The Federal Rules of Civil Procedure provide for summary adjudication when the pleadings, depositions, answers to interrogatories, and admissions on file, together with the affidavits, if any, show that “there is no genuine dispute as to any material fact and the movant is entitled to judgment as a matter of law.” Fed.R.Civ.P. 56(a). Material facts are those that may affect the outcome of the case. See Anderson v. Liberty Lobby, Inc., 477 U.S. 242, 248 (1986). A dispute as to a material fact is genuine if there is sufficient evidence for a reasonable jury to return a verdict for the nonmoving party. See Id. “Summary judgment is inappropriate if reasonable jurors, drawing all inferences in favor of the nonmoving party, could return a verdict in the nonmoving party's favor.” Diaz v. Eagle Produce Ltd. P'ship, 521 F.3d 1201, 1207 (9th Cir. 2008) (citing United States v. Shumway, 199 F.3d 1093, 1103-04 (9th Cir. 1999)). A principal purpose of summary judgment is “to isolate and dispose of factually unsupported claims.” Celotex Corp. v. Catrett, 477 U.S. 317, 323-24 (1986).

         In determining summary judgment, a court applies a burden-shifting analysis. “When the party moving for summary judgment would bear the burden of proof at trial, it must come forward with evidence which would entitle it to a directed verdict if the evidence went uncontroverted at trial. In such a case, the moving party has the initial burden of establishing the absence of a genuine issue of fact on each issue material to its case.” C.A.R. Transp. Brokerage Co. v. Darden Rests., Inc., 213 F.3d 474, 480 (9th Cir. 2000) (citations omitted). In contrast, when the nonmoving party bears the burden of proving the claim or defense, the moving party can meet its burden in two ways: (1) by presenting evidence to negate an essential element of the nonmoving party's case; or (2) by demonstrating that the nonmoving party failed to make a showing sufficient to establish an element essential to that party's case on which that party will bear the burden of proof at trial. See Celotex Corp., 477 U.S. at 323- 24. If the moving party fails to meet its initial burden, summary judgment must be denied and the court need not consider the nonmoving party's evidence. See Adickes v. S.H. Kress & Co., 398 U.S. 144, 159-60 (1970).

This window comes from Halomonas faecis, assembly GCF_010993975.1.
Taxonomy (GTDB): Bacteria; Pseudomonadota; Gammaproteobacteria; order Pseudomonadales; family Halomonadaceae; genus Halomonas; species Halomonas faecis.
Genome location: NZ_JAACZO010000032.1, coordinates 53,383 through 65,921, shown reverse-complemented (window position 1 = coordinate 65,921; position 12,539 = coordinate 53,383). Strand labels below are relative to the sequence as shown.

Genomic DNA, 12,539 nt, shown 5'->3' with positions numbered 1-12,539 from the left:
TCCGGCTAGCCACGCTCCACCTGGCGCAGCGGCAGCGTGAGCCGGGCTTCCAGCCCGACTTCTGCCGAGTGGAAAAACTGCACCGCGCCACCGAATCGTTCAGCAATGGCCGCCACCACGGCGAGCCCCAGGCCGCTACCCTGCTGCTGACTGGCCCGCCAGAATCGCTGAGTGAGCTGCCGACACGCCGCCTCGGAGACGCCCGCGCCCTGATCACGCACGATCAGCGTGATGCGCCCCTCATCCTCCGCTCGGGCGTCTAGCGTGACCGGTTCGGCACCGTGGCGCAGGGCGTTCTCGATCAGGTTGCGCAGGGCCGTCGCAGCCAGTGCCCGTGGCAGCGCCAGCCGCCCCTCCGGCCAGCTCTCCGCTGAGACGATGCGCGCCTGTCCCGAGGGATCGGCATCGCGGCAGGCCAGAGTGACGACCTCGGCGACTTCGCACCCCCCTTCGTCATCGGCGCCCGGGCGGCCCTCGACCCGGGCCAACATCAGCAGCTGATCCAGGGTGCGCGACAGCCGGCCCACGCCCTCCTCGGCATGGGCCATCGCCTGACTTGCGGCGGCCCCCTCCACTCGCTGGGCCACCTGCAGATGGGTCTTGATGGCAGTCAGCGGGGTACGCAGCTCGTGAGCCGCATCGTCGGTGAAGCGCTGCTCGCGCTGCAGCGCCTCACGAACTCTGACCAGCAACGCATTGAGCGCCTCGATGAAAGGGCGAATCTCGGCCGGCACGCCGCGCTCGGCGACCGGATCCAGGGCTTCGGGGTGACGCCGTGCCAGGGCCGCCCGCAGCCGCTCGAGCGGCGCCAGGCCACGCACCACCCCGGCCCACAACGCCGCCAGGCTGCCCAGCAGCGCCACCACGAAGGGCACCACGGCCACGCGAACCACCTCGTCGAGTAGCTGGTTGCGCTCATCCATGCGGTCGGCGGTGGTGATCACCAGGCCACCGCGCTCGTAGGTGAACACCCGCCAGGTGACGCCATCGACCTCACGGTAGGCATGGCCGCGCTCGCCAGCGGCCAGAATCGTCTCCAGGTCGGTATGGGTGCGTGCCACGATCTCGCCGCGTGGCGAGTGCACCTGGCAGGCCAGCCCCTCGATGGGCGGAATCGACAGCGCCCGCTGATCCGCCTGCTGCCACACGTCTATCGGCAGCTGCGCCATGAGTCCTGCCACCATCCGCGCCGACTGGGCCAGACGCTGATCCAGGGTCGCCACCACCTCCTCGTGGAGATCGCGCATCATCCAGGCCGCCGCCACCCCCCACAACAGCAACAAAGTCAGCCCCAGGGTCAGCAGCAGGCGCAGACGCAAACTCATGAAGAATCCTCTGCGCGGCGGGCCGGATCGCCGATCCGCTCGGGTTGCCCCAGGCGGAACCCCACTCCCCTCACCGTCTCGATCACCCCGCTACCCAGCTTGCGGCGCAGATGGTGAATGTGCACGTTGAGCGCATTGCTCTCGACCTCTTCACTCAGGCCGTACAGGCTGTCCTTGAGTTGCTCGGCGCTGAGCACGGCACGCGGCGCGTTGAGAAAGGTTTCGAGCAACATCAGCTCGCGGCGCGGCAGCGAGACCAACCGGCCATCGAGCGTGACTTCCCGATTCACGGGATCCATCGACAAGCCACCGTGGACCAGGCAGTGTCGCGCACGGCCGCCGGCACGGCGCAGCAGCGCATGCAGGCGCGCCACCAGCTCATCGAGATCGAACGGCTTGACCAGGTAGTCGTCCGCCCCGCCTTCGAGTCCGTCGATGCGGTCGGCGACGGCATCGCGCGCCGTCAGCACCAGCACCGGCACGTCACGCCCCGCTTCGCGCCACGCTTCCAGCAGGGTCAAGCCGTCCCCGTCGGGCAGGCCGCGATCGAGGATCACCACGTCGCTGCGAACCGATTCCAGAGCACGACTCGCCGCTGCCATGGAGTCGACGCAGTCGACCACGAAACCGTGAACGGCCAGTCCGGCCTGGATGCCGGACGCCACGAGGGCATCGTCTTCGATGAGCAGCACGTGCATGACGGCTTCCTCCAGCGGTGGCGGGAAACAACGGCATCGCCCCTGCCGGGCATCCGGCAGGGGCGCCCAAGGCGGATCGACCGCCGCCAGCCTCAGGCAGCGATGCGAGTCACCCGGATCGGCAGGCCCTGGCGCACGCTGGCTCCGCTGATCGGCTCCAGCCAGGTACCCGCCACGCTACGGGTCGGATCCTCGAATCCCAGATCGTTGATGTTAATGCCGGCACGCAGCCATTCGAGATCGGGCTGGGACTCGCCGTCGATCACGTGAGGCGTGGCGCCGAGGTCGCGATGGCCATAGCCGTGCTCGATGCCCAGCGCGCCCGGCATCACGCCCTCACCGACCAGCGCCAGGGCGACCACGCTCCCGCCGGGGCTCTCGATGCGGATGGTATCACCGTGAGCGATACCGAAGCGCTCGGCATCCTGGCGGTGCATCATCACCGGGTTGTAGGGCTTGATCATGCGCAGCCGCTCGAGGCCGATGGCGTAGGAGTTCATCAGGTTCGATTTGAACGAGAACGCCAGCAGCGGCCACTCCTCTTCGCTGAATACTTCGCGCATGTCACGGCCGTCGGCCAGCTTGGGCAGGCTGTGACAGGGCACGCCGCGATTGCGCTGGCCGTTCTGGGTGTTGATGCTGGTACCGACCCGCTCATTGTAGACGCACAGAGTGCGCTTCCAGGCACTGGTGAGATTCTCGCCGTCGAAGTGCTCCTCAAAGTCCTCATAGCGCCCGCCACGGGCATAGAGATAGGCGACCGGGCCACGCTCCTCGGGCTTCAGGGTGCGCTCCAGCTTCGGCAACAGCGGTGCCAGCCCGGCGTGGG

If the moving party satisfies its initial burden, the burden then shifts to the opposing party to establish that a genuine issue of material fact exists. See Matsushita Elec. Indus. Co. v. Zenith Radio Corp., 475 U.S. 574, 586 (1986). To establish the existence of a factual dispute, the opposing party need not establish a material issue of fact conclusively in its favor. It is sufficient that “the claimed factual dispute be shown to require a jury or judge to resolve the parties' differing versions of the truth at trial.” T.W. Elec. Serv., Inc. v. Pac. Elec. Contractors Ass'n, 809 F.2d 626, 631 (9th Cir. 1987). In other words, the nonmoving party cannot avoid summary judgment by relying solely on conclusory allegations that are unsupported by factual data. See Taylor v. List, 880 F.2d 1040, 1045 (9th Cir. 1989). Instead, the opposition must go beyond the assertions and allegations of the pleadings and set forth specific facts by producing competent evidence that shows a genuine issue for trial. See Celotex Corp., 477 U.S. at 324.

         At summary judgment, a court's function is not to weigh the evidence and determine the truth but to determine whether there is a genuine issue for trial. See Anderson, 477 U.S. at 249. The evidence of the nonmovant is “to be believed, and all justifiable inferences are to be drawn in his favor.” Id. at 255. But if the evidence of the nonmoving party is merely colorable or is not significantly probative, summary judgment may be granted. See Id. at 249-50.

         III. ...